Mike Bellotti, who has guided the University of Oregon football program to unprecedented success in his 14 seasons as the school’s head coach, will relinquish his duties to become the Ducks’ director of athletics beginning July 1, according to an announcement Friday by University President Dave Frohnmayer.
The school’s winningest football coach of all time (116-55) will replace Pat Kilkenny as head of the University’s athletics department at the beginning of Oregon’s next academic year as part of a succession plan previously announced on Dec. 2. Until that time, Bellotti will assume the title of senior counselor to Kilkenny, who was named to the department’s top post on Feb. 14, 2007.
Offensive coordinator Chip Kelly will become the Ducks’ 30th head football coach in school history and only the third in the last 33 years when he officially takes over the reins of the program on March 30, which will mark Oregon’s first day of spring practice.
The 58-year-old Bellotti has navigated the university’s football program through its most successful era in school history, leading the Ducks to 12 bowl games in his 14 years at the helm while tallying eight or more wins in a single season nine times. Included was a single-season best 11 victories in 2001, capped by a 38-16 Fiesta Bowl win over Colorado and finishing the year ranked second in the country.
He became the first coach to lead Oregon to 10 victories in 2000 – a feat he would duplicate on three other occasions, including a 10-3 record and a 42-31 win over Oklahoma State in the Holiday Bowl in 2008.
His teams finished the season ranked among the nation’s top-25 six times in the past 10 years and in the top-10 on three occasions since 2000, including this past season when Oregon closed the year ranked ninth in the country in the final USA Today coaches poll and 10th by The Associated Press.
Since first becoming a part of the Oregon coaching staff as offensive coordinator and quarterbacks coach under Rich Brooks in 1989, the 36-year coaching veteran has been instrumental in assembling close to 28 percent of the school’s all-time victories (155 of 558).
Bellotti steps aside as the third-winningest football coach in the history of the Pacific-10 Conference in regards to league wins (72-43) – trailing only UCLA’s Terry Donahue (98-51-5, 1976-95) and Washington’s Don James (97-38-2, 1975-92) – and is 16th in all-time conference winning percentage (62.6%).
Kelly, 45, has engineered a dynamic offensive attack the past two seasons that has resulted in establishing school records in scoring, rushing yards and total offense in each of the last two years. The Ducks capped 2008 ranked second in the country in rushing (280.1-yard avg.), and seventh nationally in both total offense (484.9-yard avg.) and scoring (41.9 avg.).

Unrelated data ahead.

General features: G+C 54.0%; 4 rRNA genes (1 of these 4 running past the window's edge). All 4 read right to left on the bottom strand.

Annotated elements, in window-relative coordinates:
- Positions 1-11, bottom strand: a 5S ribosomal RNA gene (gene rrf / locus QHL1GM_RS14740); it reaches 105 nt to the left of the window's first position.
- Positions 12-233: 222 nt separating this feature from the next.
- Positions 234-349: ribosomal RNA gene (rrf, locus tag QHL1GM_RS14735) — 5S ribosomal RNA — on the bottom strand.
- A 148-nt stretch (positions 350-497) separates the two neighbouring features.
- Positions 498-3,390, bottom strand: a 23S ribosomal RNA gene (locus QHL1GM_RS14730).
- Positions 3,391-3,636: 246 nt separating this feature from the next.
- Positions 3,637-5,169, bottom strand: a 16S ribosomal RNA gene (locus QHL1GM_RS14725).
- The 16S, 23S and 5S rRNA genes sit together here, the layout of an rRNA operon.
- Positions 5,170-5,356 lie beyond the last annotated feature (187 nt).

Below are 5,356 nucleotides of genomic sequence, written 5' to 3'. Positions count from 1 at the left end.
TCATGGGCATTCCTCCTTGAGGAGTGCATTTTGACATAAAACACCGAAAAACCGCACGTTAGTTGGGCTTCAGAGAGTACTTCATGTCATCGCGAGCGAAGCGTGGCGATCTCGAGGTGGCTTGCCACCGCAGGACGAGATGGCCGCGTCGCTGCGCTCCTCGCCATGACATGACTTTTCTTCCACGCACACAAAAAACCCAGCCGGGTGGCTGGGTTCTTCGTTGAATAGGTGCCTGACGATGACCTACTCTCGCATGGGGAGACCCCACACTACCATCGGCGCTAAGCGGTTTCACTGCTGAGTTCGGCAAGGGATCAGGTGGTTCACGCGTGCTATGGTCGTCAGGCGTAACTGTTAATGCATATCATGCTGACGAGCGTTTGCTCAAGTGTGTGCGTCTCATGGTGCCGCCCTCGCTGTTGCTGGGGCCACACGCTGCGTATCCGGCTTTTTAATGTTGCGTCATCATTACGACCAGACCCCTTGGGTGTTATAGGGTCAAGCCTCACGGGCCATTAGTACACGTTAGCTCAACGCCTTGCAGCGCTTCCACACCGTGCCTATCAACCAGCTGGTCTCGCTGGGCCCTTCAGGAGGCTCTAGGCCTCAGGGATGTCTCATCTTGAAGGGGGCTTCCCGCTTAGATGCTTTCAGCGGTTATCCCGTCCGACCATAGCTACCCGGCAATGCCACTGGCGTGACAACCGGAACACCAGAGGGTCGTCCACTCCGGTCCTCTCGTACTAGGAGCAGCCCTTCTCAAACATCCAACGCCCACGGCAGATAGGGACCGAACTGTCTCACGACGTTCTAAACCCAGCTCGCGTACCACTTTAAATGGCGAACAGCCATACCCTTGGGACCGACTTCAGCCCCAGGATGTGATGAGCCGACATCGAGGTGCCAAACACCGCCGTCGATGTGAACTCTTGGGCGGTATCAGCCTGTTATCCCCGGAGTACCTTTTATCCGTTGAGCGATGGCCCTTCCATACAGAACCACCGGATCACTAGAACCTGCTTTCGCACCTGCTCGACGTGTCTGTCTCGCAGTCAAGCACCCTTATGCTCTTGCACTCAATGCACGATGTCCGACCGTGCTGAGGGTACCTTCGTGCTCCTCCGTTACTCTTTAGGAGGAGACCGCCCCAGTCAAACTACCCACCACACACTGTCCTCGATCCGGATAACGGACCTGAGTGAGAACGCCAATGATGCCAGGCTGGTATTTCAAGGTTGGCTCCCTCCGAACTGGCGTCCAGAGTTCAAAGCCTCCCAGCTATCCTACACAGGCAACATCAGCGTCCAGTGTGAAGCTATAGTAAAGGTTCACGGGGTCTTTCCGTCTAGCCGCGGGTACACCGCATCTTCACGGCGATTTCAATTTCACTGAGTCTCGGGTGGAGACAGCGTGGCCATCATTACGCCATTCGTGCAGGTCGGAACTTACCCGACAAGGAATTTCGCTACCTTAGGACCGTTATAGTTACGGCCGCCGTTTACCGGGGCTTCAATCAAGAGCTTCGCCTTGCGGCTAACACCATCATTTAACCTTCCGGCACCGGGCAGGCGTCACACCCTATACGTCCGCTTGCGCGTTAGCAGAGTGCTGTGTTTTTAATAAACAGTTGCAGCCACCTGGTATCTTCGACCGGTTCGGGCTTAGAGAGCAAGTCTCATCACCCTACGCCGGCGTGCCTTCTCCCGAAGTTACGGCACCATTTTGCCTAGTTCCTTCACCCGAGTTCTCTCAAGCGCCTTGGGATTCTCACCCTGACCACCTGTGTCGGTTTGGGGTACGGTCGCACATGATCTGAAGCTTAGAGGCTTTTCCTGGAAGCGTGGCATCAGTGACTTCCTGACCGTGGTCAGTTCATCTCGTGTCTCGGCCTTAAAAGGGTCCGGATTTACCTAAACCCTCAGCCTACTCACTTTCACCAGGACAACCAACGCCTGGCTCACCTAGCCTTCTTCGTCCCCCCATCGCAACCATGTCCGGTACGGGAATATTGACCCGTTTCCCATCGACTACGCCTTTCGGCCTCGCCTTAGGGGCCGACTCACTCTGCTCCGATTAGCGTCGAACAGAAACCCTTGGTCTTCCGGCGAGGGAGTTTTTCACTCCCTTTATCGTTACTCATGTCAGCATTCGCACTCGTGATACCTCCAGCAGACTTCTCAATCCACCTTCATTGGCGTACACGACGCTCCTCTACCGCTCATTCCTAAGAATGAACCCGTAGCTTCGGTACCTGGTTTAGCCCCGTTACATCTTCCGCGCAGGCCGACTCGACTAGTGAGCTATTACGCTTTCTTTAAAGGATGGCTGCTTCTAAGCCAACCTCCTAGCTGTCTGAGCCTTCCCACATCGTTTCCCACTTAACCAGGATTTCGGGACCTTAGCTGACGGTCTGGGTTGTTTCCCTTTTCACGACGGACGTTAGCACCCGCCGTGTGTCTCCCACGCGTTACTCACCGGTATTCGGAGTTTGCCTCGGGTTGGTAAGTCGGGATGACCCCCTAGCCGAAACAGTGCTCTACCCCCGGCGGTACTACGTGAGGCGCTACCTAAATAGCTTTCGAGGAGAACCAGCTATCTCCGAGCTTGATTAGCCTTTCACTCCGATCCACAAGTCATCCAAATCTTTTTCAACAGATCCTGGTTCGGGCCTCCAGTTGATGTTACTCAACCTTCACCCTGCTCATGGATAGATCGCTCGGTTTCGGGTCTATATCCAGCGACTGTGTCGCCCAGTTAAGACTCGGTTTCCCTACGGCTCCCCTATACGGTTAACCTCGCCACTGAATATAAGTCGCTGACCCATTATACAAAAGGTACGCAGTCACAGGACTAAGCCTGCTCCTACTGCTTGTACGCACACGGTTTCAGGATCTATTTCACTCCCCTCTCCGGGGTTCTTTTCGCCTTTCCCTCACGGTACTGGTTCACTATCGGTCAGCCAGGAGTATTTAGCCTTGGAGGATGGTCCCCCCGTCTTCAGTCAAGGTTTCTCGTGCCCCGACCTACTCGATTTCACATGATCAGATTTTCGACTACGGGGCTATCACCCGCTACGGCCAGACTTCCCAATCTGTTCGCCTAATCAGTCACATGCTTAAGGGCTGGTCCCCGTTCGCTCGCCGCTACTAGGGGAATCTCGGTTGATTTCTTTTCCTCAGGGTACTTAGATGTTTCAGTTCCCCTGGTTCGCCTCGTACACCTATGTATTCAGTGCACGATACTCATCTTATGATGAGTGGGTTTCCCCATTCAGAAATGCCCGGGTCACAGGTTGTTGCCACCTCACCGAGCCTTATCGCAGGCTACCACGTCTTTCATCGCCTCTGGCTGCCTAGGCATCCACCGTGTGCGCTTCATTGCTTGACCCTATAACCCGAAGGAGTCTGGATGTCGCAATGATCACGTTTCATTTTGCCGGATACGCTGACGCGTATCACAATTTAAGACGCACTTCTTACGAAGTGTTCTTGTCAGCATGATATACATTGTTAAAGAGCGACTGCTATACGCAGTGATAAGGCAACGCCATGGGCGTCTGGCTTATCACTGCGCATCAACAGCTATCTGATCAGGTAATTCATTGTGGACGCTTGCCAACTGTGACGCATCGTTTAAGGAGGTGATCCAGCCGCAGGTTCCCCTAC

Since joining the Ducks in 2007 following eight seasons as offensive coordinator and quarterbacks coach at the University of New Hampshire, Kelly has masterminded an offense that has accounted for 50 points or more in 10 games. His offensive attacks have been responsible for establishing no fewer than 24 school records during his brief Oregon tenure.
While the Oregon quarterbacks coach first grabbed the nation’s attention by molding an inconsistent Dennis Dixon into a Heisman Trophy contender in 2007, he expanded his persona by developing untested quarterbacks following Dixon’s season-ending injury as well as creating a system conducive to breeding confidence among his players. His ability to prepare Justin Roper for success in Oregon’s 56-21 Sun Bowl win over South Florida in 2007 was nothing short of amazing, while his role that led to the progression of newcomer Jeremiah Masoli was vital in the Ducks winning six of their last seven games a year ago.
The 19-year collegiate assistant coach earned his reputation as one of the nation’s most innovative offensive technicians at the Football Championship Subdivision level (formerly NCAA Division I-AA) as he was named the College Assistant Coach of the Year by the Gridiron Club of Greater Boston following the 2005 season. In addition, he was selected as “one of college football’s hottest coaches” by American Football Monthly.
Coordinating offenses at New Hampshire, his teams averaged better than 400 yards of total offense in seven of eight seasons. In 2005, his offense finished second nationally in total offense (493.5 avg.), third in scoring (41.7 avg.) and fifth in passing (300.1 avg.), while the school recorded an 11-2 mark. The following year, quarterback Ricky Santos was the recipient of the Walter Payton Award as the Division I-AA’s best offensive player.
The Manchester, N.H., native and 13-year New Hampshire coaching veteran was elevated to offensive coordinator following two seasons as the Wildcats’ offensive line coach (1997-98) and three years coaching the school’s running backs (1994-96).
The 1990 physical education major returned to his alma mater following a one-year stint as defensive coordinator at Johns Hopkins University (1993).
He broke into the coaching ranks in 1990 at Columbia University before beginning his initial coaching stint as New Hampshire’s running backs coach in 1992.